A Rundown Of The House's Medicaid Reform Bill
Publisher's note: The author of this post is Katherine Restrepo, who is the Health and Human Services Policy Analyst for the John Locke Foundation.
The prescription for improving North Carolina's Medicaid program has been a repetitive talking point for the past two years. The initial game plan back in April 2013 was for the state to contract with at least three private managed care organizations (MCOs) to take on full risk for managing holistic medical needs for all Medicaid patients — carve outs not included.
The following year, the Department of Health and Human Services went back to the drawing board and began advocating on behalf of provider-led groups to accept the job under an Accountable Care Organization (ACO) framework. These ACOs would share any savings or losses with taxpayers if they were to exceed or come in under their defined budget. Incentive-based bonuses would also be allocated if providers met benchmark quality metrics reflective of patient satisfaction and health outcomes.
At present, the Senate seems steadfast on allowing both managed care companies and provider-led organizations to coordinate health services for medical assistance patients. Meanwhile, the House advocates for providers and hospital systems to play the role of both provider and insurance company.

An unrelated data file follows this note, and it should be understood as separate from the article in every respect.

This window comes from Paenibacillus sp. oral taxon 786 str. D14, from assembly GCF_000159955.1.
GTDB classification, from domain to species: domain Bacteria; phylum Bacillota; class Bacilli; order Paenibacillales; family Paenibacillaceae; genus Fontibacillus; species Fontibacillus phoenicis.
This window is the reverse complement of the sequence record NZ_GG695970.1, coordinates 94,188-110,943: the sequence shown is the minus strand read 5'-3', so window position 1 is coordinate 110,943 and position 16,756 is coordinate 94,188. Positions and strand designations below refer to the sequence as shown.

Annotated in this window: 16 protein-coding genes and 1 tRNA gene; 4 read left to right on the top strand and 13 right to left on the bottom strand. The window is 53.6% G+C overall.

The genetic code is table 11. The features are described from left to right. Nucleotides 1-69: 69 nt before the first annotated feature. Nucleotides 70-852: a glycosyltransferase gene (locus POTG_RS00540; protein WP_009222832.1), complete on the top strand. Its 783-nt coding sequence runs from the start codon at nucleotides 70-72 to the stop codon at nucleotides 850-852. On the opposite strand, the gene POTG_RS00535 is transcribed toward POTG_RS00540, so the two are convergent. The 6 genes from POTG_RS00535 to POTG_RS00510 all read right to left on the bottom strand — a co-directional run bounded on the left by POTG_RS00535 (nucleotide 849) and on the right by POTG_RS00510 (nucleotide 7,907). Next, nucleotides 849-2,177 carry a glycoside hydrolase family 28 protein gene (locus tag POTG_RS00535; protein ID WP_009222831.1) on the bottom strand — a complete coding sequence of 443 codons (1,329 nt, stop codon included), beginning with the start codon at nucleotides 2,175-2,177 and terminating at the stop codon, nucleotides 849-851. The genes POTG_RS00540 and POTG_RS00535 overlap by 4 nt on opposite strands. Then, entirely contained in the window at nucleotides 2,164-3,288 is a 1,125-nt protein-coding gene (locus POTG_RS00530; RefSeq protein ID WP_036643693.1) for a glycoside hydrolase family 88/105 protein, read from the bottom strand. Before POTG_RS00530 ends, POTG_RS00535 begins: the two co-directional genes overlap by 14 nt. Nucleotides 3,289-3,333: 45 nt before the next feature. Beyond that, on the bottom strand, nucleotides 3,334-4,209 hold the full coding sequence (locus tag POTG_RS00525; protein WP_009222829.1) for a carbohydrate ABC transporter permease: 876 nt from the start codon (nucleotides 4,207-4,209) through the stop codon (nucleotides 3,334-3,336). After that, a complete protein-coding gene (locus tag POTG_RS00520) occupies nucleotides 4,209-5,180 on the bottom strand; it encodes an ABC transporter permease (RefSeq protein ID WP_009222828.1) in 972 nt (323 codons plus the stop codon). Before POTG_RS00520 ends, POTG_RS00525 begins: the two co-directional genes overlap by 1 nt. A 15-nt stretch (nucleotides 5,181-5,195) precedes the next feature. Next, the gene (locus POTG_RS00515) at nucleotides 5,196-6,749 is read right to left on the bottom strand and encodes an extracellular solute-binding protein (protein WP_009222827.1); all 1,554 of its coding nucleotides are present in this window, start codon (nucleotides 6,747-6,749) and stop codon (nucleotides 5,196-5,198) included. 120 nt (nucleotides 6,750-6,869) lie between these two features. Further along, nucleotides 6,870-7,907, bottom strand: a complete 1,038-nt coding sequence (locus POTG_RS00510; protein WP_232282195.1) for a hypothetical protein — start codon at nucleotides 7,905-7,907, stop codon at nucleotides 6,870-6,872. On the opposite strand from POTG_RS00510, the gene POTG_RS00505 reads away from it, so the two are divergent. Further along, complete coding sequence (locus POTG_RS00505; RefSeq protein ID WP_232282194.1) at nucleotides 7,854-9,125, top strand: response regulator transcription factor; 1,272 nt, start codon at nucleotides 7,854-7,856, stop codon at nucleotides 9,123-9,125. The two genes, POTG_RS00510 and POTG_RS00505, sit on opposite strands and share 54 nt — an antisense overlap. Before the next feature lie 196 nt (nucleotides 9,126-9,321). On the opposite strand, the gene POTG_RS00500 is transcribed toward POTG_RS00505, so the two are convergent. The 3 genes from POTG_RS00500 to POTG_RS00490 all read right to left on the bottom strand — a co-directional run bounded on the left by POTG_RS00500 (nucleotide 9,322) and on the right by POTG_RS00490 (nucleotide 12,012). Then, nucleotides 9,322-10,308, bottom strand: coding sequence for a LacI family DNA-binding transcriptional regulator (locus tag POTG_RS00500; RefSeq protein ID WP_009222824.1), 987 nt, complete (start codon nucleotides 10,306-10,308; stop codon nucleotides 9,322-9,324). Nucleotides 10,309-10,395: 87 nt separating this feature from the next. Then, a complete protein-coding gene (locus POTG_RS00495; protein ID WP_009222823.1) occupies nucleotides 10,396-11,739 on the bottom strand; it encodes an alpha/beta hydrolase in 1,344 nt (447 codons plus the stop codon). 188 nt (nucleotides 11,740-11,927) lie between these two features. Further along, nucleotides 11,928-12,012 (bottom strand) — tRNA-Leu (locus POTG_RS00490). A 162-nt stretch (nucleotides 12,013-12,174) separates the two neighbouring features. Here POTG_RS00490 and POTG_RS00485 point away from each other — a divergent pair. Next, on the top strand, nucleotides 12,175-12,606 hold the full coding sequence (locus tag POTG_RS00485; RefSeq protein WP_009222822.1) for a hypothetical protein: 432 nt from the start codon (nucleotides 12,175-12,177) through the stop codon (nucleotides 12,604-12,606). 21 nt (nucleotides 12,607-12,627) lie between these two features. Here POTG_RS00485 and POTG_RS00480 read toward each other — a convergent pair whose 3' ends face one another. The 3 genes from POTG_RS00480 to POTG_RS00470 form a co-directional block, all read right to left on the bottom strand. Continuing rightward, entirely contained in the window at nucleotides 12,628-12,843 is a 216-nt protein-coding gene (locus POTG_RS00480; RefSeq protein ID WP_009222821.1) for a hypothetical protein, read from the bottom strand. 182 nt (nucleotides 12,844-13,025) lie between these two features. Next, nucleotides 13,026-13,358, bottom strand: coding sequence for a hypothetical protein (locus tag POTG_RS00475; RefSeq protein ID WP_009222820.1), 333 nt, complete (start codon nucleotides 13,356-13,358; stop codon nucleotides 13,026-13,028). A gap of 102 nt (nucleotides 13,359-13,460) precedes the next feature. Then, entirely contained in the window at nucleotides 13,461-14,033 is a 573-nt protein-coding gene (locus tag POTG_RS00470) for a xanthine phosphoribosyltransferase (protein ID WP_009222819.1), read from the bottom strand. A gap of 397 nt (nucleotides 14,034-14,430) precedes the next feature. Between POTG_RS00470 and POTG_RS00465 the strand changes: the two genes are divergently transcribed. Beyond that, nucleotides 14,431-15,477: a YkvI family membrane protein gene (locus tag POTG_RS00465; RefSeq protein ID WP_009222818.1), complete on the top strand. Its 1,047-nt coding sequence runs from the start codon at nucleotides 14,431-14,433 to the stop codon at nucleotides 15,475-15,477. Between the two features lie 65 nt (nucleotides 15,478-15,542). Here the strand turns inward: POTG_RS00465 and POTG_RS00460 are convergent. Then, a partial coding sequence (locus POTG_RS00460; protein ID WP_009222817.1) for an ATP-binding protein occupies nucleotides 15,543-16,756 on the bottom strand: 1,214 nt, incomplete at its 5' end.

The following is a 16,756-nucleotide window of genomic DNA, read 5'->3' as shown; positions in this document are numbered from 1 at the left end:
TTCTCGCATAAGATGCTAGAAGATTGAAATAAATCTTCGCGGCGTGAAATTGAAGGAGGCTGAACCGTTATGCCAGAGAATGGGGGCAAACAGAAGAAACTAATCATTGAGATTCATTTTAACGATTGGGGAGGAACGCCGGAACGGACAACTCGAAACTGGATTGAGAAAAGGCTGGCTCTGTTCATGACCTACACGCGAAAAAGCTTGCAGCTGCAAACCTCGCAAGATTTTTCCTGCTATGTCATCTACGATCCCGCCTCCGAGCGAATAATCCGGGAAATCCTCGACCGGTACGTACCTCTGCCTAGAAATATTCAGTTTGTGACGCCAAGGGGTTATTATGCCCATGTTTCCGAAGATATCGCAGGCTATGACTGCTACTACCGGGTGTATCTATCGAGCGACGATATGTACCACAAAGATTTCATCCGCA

Wednesday's House Health Committee meeting provided a more in-depth explanation of the chamber's modified HB 372. Some key components are as follows:
Overall, major stakeholders in the House of Medicine have made enormous strides within a year's time to agree on assuming full financial risk for their Medicaid patient pool. This is huge. However, to ensure Medicaid reform allows for healthy competition, it would be ideal to have both PLEs and MCOs compete to deliver tailored health care to Medicaid patients under the flexibility of an approved Centers for Medicare and Medicaid Services (CMS) 1115 waiver.